7. You must help the prospects purchase, but only when they are ready
Your prospects need help getting through their buying process and the easier you can make it on them the better (regardless if it is an online purchase, a transactional purchase, or a complex sale).

For B2B sales, I find that many marketers ship leads to the sales team for a sales process well before the prospect is ready to purchase, which makes it awkward for the prospect and both ineffective and inefficient for the sales process. My view is that there are many prospects who need to further develop their interest and understanding before they go through a sales process and some of the best companies have developed “Business Development” or “Market Development” (I like to call it “Relationship Marketing“) programs which are combinations of e-mail marketing and telephone-based calling programs. These programs are really helpful to the prospects when they are not quite ready to go through a sales cycle.

Many marke ters have worked to improve the purchase process, but all marketers can continue to work on this as it is a hole in most sales and marketing methodologies.

You Need to Be Set Up To Execute the Above Rules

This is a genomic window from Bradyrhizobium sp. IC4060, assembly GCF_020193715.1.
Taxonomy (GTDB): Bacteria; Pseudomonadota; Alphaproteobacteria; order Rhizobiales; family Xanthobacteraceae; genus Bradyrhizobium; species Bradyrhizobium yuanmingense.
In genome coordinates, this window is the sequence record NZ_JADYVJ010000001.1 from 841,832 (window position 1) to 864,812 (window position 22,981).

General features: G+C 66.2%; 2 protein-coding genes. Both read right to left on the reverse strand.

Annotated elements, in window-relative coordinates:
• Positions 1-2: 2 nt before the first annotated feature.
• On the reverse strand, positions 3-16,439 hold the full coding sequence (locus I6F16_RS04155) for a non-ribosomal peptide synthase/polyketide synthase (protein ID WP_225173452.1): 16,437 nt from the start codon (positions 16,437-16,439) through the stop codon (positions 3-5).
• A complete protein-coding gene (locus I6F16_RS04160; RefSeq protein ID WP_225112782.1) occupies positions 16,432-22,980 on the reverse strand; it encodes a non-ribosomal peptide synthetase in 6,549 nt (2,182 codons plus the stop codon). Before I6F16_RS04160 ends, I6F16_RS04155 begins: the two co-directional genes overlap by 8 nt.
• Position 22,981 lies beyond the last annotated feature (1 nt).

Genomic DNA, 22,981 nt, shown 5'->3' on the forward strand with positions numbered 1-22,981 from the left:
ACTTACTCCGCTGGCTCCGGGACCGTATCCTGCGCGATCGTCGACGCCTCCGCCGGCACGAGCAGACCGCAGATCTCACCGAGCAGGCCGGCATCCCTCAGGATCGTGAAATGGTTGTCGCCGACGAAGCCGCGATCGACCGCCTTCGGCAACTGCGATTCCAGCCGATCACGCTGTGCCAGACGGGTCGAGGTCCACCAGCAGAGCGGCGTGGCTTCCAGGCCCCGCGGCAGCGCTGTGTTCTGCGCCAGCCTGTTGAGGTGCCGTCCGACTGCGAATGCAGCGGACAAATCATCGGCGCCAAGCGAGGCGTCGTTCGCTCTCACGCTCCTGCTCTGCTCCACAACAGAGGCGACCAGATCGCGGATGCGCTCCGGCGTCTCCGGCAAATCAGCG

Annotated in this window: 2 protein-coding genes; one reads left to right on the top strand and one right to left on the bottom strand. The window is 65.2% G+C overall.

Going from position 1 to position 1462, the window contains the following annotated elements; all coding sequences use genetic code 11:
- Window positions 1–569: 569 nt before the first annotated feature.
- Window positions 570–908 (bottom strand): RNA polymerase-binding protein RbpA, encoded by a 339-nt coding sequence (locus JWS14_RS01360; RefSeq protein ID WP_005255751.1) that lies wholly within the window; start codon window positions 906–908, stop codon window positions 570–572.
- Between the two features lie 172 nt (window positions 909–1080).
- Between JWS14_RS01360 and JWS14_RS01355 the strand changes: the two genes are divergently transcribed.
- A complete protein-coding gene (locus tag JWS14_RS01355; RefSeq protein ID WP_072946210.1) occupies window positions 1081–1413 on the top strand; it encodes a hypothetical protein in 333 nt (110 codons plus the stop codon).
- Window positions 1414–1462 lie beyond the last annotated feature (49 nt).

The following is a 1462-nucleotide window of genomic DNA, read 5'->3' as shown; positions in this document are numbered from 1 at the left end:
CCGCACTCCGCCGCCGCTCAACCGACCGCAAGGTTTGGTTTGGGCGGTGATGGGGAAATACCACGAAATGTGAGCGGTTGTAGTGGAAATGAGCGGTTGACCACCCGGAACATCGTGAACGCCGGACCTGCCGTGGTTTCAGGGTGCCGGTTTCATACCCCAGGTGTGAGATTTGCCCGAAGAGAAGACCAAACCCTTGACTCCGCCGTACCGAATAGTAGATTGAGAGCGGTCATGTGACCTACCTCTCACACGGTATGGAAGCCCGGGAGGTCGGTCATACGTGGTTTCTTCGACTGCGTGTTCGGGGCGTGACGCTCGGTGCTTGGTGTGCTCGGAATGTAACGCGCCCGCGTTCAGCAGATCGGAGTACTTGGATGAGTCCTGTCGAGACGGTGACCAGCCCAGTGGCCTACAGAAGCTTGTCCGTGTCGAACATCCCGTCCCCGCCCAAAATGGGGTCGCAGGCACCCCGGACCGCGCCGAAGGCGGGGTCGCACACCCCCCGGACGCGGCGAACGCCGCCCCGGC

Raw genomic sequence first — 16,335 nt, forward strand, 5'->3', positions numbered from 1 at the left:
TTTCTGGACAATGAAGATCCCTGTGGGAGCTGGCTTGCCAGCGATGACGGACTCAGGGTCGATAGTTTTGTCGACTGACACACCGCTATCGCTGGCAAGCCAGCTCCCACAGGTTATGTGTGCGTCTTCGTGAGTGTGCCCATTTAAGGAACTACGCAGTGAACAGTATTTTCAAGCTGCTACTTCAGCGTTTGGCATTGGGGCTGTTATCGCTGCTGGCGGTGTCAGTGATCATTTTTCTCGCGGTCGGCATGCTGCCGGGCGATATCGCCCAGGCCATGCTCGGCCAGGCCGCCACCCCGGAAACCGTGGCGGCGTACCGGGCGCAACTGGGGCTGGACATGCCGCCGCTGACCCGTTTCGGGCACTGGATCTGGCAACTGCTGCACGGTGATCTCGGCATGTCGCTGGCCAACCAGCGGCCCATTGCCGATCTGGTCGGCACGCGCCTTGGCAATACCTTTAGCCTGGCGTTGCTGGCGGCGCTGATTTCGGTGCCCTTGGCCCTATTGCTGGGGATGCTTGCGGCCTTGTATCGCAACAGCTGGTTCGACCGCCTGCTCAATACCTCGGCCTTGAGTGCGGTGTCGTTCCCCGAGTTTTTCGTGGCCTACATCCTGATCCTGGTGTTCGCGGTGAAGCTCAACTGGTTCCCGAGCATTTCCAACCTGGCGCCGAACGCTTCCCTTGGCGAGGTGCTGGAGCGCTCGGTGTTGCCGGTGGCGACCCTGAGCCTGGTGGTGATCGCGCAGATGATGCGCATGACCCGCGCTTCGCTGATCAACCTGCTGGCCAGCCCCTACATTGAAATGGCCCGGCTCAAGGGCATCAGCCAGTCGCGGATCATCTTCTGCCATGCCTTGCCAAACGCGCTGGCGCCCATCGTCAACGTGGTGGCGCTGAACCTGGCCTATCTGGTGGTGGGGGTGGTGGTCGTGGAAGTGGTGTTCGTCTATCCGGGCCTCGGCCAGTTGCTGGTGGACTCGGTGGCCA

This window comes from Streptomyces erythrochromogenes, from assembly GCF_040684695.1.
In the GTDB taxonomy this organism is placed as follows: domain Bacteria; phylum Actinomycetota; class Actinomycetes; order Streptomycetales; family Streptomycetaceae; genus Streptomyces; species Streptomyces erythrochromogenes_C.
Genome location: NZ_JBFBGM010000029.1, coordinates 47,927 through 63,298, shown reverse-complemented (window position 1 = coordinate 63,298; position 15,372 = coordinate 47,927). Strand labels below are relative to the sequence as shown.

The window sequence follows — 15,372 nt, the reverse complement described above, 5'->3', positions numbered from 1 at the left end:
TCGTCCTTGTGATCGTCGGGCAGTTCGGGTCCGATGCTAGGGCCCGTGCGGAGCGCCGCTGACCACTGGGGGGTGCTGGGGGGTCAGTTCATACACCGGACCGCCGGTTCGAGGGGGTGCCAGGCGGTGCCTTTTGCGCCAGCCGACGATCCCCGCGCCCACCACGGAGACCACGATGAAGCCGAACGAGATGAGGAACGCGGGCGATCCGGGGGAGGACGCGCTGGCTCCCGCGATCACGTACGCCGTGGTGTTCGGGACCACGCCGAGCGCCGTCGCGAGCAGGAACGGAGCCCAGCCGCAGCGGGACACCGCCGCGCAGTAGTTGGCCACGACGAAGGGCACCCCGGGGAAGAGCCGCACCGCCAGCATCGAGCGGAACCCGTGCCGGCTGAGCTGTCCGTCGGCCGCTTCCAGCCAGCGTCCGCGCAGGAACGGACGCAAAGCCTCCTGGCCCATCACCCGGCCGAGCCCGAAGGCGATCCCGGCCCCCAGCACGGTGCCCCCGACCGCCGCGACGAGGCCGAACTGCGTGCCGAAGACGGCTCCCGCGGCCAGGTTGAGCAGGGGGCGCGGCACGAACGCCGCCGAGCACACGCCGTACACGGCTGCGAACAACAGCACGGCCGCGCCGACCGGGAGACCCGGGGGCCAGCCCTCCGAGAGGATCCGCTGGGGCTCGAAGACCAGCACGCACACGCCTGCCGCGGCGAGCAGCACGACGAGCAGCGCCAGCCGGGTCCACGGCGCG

The rules above assume that you have the basic building blocks necessary to succeed. The three rules below are the set-up rules:

8. You must know who your target prospects are
Every company has products they can sell into multiple market segments, and every company has a best segment to sell into. Understanding the best segment for you to market into will help you to understand who your real target prospects are.

Most marketers do a poor job of segmenting their markets and proactively targeting their best segments and need to put some time into identifying the segment(s) on which they should really be focused. The focal points will change over time, but the rule stays the same!

9. You must know the messages that resonate with your target prospects